Old Myths and New Realities in United States-Soviet Relations

By Donald R. Kelley; Hoyt Purvis | Go to book overview

Foreword

In 1964, while serving in the U.S. Senate, I made a speech that called attention to what I believed were some old myths and new realities having major significance for U.S. foreign policy and for international relations. At the time, I thought that there was an opportunity for a new approach to foreign policy, one that would abandon some of the old myths and move toward an improved relationship with the Soviet Union. Regrettably, although there were clear opportunities for improving relations, and even though the need for diftente and arms control became steadily greater as both nations stockpiled nuclear weapons, it seemed that every opportunity for better relations was sidetracked.

Finally, with the coming to power of Mikhail Gorbachev in the Soviet Union and evidence of more serious interest on the part of the U.S. leadership in negotiating and cooperating with the Soviet Union, we have had the best chance since World War II to make a sensible adjustment in world affairs and to enable both nations to concentrate on their own serious domestic problems.

For decades we have been inclined to be suspicious of the Soviets and they of us, and I realize that there are those, including some contributors to this book, who remain suspicious and who are skeptical about real change occurring. However, I think that the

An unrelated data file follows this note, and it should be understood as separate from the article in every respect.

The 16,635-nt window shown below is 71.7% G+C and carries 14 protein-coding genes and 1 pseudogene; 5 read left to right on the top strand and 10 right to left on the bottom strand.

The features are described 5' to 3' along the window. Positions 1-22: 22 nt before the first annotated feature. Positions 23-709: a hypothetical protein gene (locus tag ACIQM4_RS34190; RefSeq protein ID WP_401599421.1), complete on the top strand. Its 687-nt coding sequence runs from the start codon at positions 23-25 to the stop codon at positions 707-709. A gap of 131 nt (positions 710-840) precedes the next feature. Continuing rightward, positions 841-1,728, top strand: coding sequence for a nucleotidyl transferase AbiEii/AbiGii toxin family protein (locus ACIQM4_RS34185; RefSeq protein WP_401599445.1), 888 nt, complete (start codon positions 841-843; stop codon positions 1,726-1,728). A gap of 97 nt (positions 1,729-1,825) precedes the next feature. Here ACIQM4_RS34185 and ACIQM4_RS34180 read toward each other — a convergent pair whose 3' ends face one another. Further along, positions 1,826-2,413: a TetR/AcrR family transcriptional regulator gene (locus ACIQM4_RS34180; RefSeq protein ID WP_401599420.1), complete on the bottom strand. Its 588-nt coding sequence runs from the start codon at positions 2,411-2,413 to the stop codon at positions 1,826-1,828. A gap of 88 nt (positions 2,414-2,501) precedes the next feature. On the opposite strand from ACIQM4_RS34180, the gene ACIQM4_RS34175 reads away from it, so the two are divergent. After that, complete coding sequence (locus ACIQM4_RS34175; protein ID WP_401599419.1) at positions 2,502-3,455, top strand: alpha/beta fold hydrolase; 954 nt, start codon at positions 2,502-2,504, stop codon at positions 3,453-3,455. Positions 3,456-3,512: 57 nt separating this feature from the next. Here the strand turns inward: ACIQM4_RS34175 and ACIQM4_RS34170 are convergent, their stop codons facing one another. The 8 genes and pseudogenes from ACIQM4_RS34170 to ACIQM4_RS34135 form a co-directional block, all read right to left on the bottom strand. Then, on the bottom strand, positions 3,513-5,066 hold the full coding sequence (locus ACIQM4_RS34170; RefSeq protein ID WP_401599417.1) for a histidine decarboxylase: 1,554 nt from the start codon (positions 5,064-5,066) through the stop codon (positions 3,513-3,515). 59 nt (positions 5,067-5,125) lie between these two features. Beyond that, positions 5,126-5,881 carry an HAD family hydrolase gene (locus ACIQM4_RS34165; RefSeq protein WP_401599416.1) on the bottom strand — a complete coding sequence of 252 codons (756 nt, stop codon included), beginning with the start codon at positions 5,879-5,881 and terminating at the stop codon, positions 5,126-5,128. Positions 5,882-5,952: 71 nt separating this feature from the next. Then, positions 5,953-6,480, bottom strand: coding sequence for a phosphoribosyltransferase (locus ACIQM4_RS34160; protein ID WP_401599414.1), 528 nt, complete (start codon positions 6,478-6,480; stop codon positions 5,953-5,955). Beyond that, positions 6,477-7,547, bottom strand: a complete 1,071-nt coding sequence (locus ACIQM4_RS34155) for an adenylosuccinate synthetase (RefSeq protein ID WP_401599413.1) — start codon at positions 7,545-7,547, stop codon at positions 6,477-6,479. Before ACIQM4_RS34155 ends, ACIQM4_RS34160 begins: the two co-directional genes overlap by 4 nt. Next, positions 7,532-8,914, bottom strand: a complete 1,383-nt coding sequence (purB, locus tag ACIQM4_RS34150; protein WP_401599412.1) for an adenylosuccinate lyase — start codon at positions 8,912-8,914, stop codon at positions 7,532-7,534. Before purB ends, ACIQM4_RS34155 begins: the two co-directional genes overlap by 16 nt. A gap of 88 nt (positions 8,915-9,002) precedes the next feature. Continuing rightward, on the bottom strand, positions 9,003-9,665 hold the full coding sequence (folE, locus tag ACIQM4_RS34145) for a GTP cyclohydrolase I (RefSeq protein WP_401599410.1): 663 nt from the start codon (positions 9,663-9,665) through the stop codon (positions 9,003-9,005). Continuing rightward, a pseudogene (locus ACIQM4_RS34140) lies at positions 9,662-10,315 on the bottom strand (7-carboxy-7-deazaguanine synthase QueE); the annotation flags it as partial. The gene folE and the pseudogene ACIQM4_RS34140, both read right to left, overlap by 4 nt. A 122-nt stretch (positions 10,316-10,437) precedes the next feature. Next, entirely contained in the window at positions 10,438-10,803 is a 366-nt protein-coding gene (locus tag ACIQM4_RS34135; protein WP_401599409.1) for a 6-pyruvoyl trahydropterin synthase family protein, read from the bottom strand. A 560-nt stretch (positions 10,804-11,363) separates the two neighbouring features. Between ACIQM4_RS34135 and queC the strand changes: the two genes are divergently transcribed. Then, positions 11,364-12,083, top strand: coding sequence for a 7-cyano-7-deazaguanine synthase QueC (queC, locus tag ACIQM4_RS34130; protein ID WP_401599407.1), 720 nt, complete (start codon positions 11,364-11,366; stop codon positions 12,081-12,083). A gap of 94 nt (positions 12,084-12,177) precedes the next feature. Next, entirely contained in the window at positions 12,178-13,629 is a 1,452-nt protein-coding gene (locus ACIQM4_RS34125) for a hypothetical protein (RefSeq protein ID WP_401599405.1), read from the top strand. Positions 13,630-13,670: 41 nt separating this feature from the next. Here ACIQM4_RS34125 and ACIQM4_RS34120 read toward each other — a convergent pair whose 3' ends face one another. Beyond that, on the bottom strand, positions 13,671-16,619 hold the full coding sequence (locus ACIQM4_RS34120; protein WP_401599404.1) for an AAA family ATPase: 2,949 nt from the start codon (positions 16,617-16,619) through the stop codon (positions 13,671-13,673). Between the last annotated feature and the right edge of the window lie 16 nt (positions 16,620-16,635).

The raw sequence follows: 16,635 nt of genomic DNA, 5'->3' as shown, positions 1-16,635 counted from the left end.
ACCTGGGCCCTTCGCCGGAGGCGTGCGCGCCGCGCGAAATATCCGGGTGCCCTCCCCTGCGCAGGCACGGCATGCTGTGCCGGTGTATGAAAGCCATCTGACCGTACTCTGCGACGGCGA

-vii-

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Old Myths and New Realities in United States-Soviet Relations
Table of contents

Table of contents

  • Title Page iii
  • Contents v
  • Foreword vii
  • Preface ix
  • 1 - U.S.-Soviet Relations and the Realities of Kremlin Politics 1
  • Notes 17
  • 2 - Perestroika and Soviet Relations with the West 19
  • 3 - The Changing Relationship: An American View 31
  • Notes 49
  • 4 - New Myths in Soviet -- U.S. Relations 51
  • Notes 57
  • 5 - The Cold War in Transition 59
  • Notes 69
  • 6 - The Continuing Dilemmas of Soviet Reform 71
  • 7 - U.S. -- Soviet Relations: Problems and Promise 81
  • Notes 94
  • 8 - Soviet Foreign Policy: A New Era? 97
  • Notes 112
  • 9 - New Soviet Thinking on Conflict and Cooperation in the Third World 115
  • Notes 127
  • 10 - Europe and the Superpowers: A Conservative View 129
  • 11 Gorbachev's Soviet Union 139
  • Notes 150
  • 12 - Dr. Zhivago and Mr. Gorbachev 151
  • Bibliography 163
  • Index 171
  • About the Editors and Contributors 177
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